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Relying On Stereotypes Will Put a Target On Your Back

The better job you do of insulating your business’s personnel decisions from stereotypes, the less often you will find yourself in need of my services—which is a positive stereotype you can embrace.

August 22, 2013

According to The Huffington Post, a group of Hispanic employees is suing Target for national origin discrimination. Their evidence—an internal memo that included the following “Multi-Cultural Tips” for its managers:

a. Food: not everyone eats tacos and burritos;

b. Music: not everyone dances to salsa;

c. Dress: not everyone wears a sombrero;

d. Mexicans (lower education level, some may be undocumented);

e. Cubans (Political refugees, legal status, higher education level); and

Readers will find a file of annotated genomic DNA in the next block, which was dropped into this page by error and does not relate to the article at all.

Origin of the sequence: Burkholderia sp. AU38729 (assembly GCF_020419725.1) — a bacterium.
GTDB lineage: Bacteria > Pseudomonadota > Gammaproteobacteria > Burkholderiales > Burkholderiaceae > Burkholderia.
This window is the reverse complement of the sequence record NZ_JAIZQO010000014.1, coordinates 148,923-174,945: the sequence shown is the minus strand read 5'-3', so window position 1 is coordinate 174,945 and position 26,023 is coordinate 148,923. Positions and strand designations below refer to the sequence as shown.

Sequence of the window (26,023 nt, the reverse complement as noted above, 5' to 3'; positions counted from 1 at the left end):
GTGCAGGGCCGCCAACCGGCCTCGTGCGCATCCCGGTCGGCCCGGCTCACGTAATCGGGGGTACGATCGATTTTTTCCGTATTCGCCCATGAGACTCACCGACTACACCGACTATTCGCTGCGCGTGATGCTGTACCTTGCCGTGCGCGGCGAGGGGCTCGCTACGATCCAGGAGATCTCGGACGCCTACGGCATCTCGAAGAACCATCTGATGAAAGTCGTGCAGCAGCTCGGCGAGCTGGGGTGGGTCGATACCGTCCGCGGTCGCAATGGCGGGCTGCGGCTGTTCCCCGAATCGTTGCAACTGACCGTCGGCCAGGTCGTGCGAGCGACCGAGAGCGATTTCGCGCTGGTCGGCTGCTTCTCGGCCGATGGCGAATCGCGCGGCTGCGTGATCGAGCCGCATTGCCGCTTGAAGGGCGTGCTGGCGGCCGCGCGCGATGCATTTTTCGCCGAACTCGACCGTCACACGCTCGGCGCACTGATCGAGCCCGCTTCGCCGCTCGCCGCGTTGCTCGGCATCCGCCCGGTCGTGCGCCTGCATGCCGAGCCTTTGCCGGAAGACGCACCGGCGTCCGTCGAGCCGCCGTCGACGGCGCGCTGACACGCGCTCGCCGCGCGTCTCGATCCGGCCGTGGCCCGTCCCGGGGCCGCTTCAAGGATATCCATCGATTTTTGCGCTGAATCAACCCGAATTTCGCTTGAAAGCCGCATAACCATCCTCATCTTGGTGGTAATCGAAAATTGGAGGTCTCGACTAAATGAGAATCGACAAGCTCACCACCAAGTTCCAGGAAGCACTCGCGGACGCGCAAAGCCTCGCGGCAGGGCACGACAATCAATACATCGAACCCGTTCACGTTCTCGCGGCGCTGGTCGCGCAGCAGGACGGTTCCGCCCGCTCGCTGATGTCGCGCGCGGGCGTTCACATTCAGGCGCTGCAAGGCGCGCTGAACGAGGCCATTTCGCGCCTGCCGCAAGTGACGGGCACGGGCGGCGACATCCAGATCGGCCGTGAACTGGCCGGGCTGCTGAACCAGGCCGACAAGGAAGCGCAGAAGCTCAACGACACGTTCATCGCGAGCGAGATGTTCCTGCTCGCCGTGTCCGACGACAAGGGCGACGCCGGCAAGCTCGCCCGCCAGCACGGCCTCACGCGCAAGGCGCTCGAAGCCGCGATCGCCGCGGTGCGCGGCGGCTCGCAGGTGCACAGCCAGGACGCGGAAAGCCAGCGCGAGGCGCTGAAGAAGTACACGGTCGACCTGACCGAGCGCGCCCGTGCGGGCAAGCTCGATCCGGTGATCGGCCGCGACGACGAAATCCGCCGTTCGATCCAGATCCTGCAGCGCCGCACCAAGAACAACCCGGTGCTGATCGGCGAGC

f. They may say ‘OK, OK’ and pretend to understand, when they do not, just to save face.

That’s a pretty good smoking gun, if you ask me.

It served as a good reminder about the dangers of stereotypes in the workplace.

There is no hiding that stereotypes—both positive and negative—exist. To some degree we all harbor them (and anyone who tells you differently is lying to you and themselves). The better job you do of insulating your business’s personnel decisions from stereotypes, the less often you will find yourself in need of my services—which is a positive stereotype you can embrace.

Written by Jon Hyman, a partner in the Labor & Employment group of Kohrman Jackson & Krantz. For more information, contact Jon at (216) 736-7226 or jth@kjk.com. You can also follow Jon on Twitter @jonhyman.